For example Britain's best-known 'Bipolar Disorder' Poster Boy is the actor Stephen Fry; who is possibly a psychopath (jailed for credit card fraud as a young man) and has admitted to taking cocaine daily for ten years - regular psychotropic drug use explains all possible mood swings, and means that a functional psychosis *cannot* be diagnosed.

Matthew C. said...

I think the epidemic of partial suspension suicides is more a factor of their current popularity on the internet than on SSRI drug use.

The "suicide crowd" is always looking for the next in-vogue so-called "perfect" method - last year it was helium tanks and suicide bags, this year it is partial suspension hanging.

Of course the true cause is that human beings cannot truly thrive without meaning and purpose beyond our biological fourscore and ten.

Bruce Charlton said...

@MC - Yes, but that ignores a lot of psycho-pharmacological evidence.

Anonymous said...

My gut feeling on this is that these drugs are psychologically worse for people than Steven Fry snorting coke for a decade. The effects I have seen on people I know are horrific: like watching a person become a zombie. I watched people I knew pretty well become heroin junkies; it wasn't the same thing, but it was similar.
I'm not so sure about the suicide thing though. When you introduce new drugs to, say, athletic endeavor, there are obvious changes in outcomes: you can spot when steroids, growth hormones, EPO and other such drugs became available by looking at Olympic records. You can't see that in suicide rates in the US, despite the fact that their use has gone from zero to ubiquitous: suicide rates are flat over the last 25 years (antidepressant use is up 4-500%). The data says if the drugs cause suicide, there must be something else happening to prevent it. Of course, the data also says if they prevent suicide, there must be something else there which is causing people to want to kill themselves.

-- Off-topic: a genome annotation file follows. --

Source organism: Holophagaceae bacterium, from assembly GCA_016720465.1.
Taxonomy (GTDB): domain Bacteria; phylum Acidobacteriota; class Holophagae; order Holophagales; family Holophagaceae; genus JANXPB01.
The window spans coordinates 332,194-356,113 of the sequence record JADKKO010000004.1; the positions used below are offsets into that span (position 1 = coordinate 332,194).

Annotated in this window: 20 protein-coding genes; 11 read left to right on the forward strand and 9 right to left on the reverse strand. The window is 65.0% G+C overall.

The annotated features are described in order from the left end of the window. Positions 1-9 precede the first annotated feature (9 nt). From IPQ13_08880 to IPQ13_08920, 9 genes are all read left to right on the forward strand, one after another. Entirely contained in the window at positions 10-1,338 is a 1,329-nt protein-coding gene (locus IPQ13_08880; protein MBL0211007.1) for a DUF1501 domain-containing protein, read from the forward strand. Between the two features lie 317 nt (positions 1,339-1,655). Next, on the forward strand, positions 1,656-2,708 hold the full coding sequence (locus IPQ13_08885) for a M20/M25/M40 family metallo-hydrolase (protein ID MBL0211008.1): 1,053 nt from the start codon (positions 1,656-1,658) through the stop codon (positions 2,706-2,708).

The pattern is the same in other countries; flat:

That said, people in the US and the West in general must be incredibly unhappy. 11% of Americans above the age of 12 take these things. If we restrict it to white people; it's 14%; about what it is in England. 24% of middle aged women (yay Feminism!) take them. That's not lifetime use: that's "take them right now."

Huxley was an optimist. At least Soma sounded like it was fun. As far as I can tell, SSRIs are emotional numbing agents. Most of the people I know who have taken them are people who have made bad decisions in life, and can't accept the consequences of these decisions. Basically, people who get their ideas on how things should work from television.

Bruce Charlton said...

@Scott - Official figures cannot be trusted because we know they are manipulated, and are indeed not even trying to reflect reality. But I think the answer is that there is an interaction between what the drugs does, and the problem (if any) of the individual taking it.

Some people find the numbing effect of SSRIs to be welcome - at least for a while. Others are cut off from 'Life' and demotivated.

So the good versus ill effects of SSRIs depend on who they are given to (at a population level as well as at an individual level).

But it would be better overall if SSRIs were not used, and people self treated with St Johns Wort - taking as much as they felt they need for as long as they felt they needed it; in practice people tend to self-limit the usage of drugs they buy and control for themselves.

St John's Wort seems to do much the same as SSRIs but more safely and with fewer side effects (and when people feel significant side effects they stop taking it, whereas they carry on taking prescribed drugs whatever happens).

Bruce Charlton said...

Added note